Australia, March 2017
It´s been almost two years since I ended up working in the indigenous community in Western Australia. In their language which is Gija the place is called Warmun. The English name is Turkey Creek.
In this post, I don´t wanna tell stories about my job in a community store. I would rather show you the painting I got gifted from one of the local artist, Lindsay Malay.
During my stay in the Australian Outback which was 6 months in total, I have met several artist who are working in the ArtCentre Warmun. They are not only working there as artist; they actually have the strong will to keep the indigenous art alive. All their paintings have a paticular meaning. Before the English have taken over Australia, there was no written word existing. From what I know, the indiginous people wouldn´t want to express themselves in the written word. It would effect their feeling for the nature and they would start to forget. If you know where it´s written, why memorizing, they would say.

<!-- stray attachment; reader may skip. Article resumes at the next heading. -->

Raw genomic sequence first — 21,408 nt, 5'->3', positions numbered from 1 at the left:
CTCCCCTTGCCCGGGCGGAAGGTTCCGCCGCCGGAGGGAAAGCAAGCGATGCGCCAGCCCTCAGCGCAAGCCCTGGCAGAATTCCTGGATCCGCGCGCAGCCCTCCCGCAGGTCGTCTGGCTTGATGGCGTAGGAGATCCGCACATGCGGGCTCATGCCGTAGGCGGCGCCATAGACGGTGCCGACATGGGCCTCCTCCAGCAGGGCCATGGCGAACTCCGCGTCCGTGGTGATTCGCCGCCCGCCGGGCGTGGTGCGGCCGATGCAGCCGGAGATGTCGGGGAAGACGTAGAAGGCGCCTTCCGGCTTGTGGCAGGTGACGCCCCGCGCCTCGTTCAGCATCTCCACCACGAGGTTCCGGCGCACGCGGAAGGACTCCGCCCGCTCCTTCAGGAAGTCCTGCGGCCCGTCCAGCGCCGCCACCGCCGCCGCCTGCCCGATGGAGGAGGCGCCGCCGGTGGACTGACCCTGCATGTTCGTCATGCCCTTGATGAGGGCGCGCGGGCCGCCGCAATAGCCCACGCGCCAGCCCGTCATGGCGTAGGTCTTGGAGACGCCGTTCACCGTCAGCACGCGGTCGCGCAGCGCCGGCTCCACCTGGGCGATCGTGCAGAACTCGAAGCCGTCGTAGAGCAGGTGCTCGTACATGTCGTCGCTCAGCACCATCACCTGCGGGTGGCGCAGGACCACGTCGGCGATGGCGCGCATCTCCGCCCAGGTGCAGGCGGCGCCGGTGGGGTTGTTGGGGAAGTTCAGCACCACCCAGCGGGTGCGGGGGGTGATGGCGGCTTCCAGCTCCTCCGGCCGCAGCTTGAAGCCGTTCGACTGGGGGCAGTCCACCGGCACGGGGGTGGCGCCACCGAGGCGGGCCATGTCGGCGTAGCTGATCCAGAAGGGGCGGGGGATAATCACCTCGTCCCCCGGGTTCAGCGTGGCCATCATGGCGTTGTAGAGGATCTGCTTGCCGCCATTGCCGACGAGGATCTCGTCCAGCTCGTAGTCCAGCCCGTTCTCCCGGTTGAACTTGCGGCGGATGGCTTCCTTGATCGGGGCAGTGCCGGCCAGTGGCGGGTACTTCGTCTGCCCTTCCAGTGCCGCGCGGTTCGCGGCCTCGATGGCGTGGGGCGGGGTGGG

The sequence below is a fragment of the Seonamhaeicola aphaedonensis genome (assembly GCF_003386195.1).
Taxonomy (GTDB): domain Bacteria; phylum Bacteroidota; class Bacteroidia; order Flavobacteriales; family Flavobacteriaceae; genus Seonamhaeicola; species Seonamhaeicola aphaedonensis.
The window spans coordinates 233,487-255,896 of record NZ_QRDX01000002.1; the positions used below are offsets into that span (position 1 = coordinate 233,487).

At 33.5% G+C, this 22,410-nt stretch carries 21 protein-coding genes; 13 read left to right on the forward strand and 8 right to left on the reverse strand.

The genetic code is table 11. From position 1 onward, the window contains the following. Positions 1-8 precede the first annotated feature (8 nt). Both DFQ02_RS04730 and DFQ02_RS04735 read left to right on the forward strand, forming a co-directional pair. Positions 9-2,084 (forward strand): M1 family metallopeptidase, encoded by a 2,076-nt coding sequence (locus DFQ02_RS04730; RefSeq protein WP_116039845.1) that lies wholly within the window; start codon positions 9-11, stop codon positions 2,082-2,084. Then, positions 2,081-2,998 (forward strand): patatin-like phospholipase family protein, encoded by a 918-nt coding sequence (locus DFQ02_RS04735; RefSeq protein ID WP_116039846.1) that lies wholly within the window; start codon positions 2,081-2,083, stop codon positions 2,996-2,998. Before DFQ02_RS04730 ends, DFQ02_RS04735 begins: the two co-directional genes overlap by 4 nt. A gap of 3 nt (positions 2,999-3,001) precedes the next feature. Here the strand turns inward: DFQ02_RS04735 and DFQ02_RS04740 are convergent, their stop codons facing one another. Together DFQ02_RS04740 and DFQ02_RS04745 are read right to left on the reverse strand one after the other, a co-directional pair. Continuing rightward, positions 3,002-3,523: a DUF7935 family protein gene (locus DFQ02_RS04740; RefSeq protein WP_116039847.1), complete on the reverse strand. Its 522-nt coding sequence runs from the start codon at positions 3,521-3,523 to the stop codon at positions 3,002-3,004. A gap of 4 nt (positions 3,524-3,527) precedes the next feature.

Art though, has always existed and still has a meaningful influence. The paintings suppose to visualize directions to water places, hunting spots, the seasons, the animals they can hunt for. These are just examples – it was way more than this. It is still possible to find rock paintings throughout Australia. (I will publish an article about the stone paintings at Argyle lake which I saw while exploring a random cave at the road.)
Almost every indigenous community has its own Art Gallery which exhibits artwork of the local tribes. The techniques differ from the tribes and families.
The meaning of my proudly recieved gift will be shown below.
Thanks to Lindsay Malay, Dion who has shipped this not too small painting to Germany. It has barely survived – fortunataly only a few fixable parts which a little bit demaged. I would also like to thank my wise friend Gabriel Nodea – Thun ya Ningi – who is also a great artist as well as the Purdie girls who gave me more fantastic artwork.
I hope to meet you again some day…